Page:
I think we need to make another distinction: what does personal mean? I agree with you that God does not suffer indignity and does not take it 'personally' in the sense of an offended honor (more of a medieval construct), but is God's wrath levelled at the individual?

What to make for example of the Israelite struck down for touching the ark of the covenant, for example? Or when Jesus says that God's wrath remains on him who does not believe/obey Him? How do we understand that in the context of a proper understanding of God's wrath?

#13 Evan

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Posted 23 November 2010 - 06:02 PM

Sacha,

Again, subject to correction and censure if I err (Lord forgive me)...

I don't think we ought to say that God's wrath is one thing and one thing only. We learn of God's wrath burning out against particular individuals and also learn that we are by nature creatures of wrath. This cannot be understood in the same fashion. No baby, simply by being born, is subject as an indiivdual to God's disapproval. To loosely paraphrase Isaiah, he can't distinguish between good or evil yet sufficiently to come under the wrath of God in that sense. He can't harden his heart like Pharoah.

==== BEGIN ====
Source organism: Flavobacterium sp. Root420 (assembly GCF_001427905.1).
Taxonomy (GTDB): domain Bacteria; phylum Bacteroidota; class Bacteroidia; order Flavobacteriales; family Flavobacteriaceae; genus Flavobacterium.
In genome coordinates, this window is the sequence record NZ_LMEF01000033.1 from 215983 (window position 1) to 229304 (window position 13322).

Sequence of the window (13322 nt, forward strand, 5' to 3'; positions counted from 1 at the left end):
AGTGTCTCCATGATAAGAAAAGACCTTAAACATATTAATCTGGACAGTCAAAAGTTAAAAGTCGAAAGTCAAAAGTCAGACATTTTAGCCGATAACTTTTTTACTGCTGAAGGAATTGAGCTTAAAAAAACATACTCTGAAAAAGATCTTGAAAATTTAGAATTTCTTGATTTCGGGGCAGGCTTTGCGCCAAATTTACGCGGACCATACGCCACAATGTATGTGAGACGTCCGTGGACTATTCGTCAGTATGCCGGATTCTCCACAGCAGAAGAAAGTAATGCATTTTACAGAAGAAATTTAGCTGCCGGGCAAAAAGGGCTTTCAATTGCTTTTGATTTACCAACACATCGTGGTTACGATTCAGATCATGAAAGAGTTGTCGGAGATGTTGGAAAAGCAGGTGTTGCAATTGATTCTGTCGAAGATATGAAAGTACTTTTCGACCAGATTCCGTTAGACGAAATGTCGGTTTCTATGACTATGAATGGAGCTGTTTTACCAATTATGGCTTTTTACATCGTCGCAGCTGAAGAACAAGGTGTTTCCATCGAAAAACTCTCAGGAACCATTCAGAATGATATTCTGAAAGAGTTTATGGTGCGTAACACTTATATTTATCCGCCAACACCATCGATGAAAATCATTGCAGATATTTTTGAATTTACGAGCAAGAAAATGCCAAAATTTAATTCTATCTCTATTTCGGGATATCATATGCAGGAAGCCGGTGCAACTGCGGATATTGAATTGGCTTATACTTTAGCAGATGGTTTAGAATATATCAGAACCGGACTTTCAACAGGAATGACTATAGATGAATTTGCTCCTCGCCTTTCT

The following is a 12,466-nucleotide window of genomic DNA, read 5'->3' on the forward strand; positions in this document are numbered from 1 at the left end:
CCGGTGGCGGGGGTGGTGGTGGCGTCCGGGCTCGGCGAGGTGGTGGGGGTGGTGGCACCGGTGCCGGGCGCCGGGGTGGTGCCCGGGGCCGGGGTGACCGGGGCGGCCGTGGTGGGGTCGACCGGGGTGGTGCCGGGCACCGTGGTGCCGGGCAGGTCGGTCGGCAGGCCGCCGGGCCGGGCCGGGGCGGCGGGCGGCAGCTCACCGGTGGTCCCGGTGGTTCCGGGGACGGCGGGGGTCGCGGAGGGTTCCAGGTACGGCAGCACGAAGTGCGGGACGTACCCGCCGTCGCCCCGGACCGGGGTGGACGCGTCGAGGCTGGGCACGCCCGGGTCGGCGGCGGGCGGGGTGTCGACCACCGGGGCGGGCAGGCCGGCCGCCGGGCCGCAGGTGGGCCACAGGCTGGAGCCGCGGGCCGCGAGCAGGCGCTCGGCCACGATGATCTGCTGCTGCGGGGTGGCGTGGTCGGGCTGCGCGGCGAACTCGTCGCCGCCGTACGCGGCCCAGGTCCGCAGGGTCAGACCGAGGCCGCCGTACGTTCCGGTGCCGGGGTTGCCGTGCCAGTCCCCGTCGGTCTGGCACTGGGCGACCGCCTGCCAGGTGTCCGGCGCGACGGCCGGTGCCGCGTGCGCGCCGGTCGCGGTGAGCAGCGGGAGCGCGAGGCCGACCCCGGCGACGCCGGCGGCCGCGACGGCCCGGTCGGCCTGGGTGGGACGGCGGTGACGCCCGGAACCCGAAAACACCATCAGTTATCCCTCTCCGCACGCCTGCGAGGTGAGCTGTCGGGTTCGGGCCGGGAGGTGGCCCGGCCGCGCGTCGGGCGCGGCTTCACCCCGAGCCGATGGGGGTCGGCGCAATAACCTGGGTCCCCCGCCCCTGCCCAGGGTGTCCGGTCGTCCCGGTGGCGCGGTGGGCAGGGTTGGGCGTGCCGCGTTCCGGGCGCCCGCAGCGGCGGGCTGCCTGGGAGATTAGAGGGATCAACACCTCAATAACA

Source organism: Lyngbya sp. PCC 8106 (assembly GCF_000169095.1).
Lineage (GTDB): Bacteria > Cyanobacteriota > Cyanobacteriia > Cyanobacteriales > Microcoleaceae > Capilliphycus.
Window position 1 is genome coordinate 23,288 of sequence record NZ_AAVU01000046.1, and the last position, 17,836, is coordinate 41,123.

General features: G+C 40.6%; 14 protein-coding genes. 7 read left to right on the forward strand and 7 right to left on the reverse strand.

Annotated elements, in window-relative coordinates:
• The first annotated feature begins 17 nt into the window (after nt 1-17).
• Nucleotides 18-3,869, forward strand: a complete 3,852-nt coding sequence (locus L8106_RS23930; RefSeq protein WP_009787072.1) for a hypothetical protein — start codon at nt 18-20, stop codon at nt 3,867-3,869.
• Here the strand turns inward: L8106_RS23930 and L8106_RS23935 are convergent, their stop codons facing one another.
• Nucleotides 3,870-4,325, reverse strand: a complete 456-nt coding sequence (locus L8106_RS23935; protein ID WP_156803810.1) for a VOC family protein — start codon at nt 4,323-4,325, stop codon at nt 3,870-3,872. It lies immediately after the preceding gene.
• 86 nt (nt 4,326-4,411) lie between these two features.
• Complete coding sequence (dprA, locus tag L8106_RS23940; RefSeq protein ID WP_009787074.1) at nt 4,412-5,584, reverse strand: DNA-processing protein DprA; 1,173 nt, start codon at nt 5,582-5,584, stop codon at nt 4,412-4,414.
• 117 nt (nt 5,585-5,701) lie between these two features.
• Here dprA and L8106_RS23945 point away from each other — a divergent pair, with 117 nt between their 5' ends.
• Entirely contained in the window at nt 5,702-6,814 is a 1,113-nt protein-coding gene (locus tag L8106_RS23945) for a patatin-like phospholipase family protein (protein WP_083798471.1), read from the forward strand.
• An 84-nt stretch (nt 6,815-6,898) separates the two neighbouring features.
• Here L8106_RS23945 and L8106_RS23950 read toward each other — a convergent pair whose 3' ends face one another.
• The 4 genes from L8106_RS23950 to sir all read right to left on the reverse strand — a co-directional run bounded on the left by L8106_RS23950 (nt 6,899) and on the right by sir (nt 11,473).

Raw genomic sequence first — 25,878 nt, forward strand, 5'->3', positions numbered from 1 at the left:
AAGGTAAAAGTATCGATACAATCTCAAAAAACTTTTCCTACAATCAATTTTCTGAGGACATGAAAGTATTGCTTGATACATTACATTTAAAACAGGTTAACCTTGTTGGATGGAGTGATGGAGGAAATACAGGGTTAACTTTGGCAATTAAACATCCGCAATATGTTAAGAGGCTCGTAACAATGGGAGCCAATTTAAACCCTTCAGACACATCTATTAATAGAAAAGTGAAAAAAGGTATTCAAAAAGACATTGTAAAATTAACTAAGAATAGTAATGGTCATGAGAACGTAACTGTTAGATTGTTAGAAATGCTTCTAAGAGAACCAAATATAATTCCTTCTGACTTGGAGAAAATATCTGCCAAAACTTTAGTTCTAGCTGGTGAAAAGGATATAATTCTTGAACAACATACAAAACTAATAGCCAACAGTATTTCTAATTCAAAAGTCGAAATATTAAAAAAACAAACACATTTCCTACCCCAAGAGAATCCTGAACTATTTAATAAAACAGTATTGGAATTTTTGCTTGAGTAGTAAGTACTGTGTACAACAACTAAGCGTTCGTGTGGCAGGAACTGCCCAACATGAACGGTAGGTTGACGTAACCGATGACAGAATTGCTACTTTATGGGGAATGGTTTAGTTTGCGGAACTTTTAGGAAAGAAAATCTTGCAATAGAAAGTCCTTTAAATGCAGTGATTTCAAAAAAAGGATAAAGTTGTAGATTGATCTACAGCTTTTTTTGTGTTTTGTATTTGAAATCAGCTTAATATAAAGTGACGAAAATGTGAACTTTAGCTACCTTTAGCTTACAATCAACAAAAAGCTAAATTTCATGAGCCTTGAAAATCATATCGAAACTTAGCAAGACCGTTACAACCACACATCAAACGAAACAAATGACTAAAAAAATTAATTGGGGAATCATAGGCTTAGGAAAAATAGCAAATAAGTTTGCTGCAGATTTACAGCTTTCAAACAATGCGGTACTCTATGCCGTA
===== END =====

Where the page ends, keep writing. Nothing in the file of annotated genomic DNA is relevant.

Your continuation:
Our ancestors manifestly were on the receiving end of God's wrath. They were cursed, subject to corruption and death and lack of control over their passions, and their fallen condition was transmitted through the generations. We don't inherit their personal guilt, but we inherit that fallen condition. If we are not in Christ, we are under the reign of death still. In this sense, we are subject to the wrath of God.

However, there is more to it. When we personally sin, we have the authority of Scripture that we store up wrath against ourselves. We will be judged for what we do in the body, according to our works. If our works are evil, well... there's much to fear and tremble over in 2 Thessalonians, 2 Peter, Jude and the Apocalypse. Uzzah got off "easy" by comparison. I think of him as an illustrative example of what happens when tries to "help God out" by doing things that He hasn't given us authority to do. How many heresies have been the result of "good intentions!"

I also like to think that when Christ descended into Sheol to preach the Gospel to those who died before the Incarnation, Uzzah heard it gladly. ;-)

In Christ,
Evan

#14 Sacha

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Posted 23 November 2010 - 07:35 PM

And with panache!

I really enjoyed that response, thanks much Evan. I think we're getting much closer... Yes, there are 2 dimensions to the wrath of God, I'm glad you outlined those the way you did. Reflecting longer on what you wrote, I thought this:

Perhaps, what we ought to focus on, once we have put aside the notions of God's supposed offended honor etc, is the fact that His wrath is being stored up against those who rebel against him. So yes, it is personal, but the key distinction here being that His wrath is stored up. It's probably not correct to speak of a delayed onset of the wrath, because clearly its beginning is felt in the now, on earth, as the apostle speaks of those receiving their due penalty within themselves for example in Romans 1. But there is an element of truth in speaking of the full wrath being revealed to us personally at judgment day.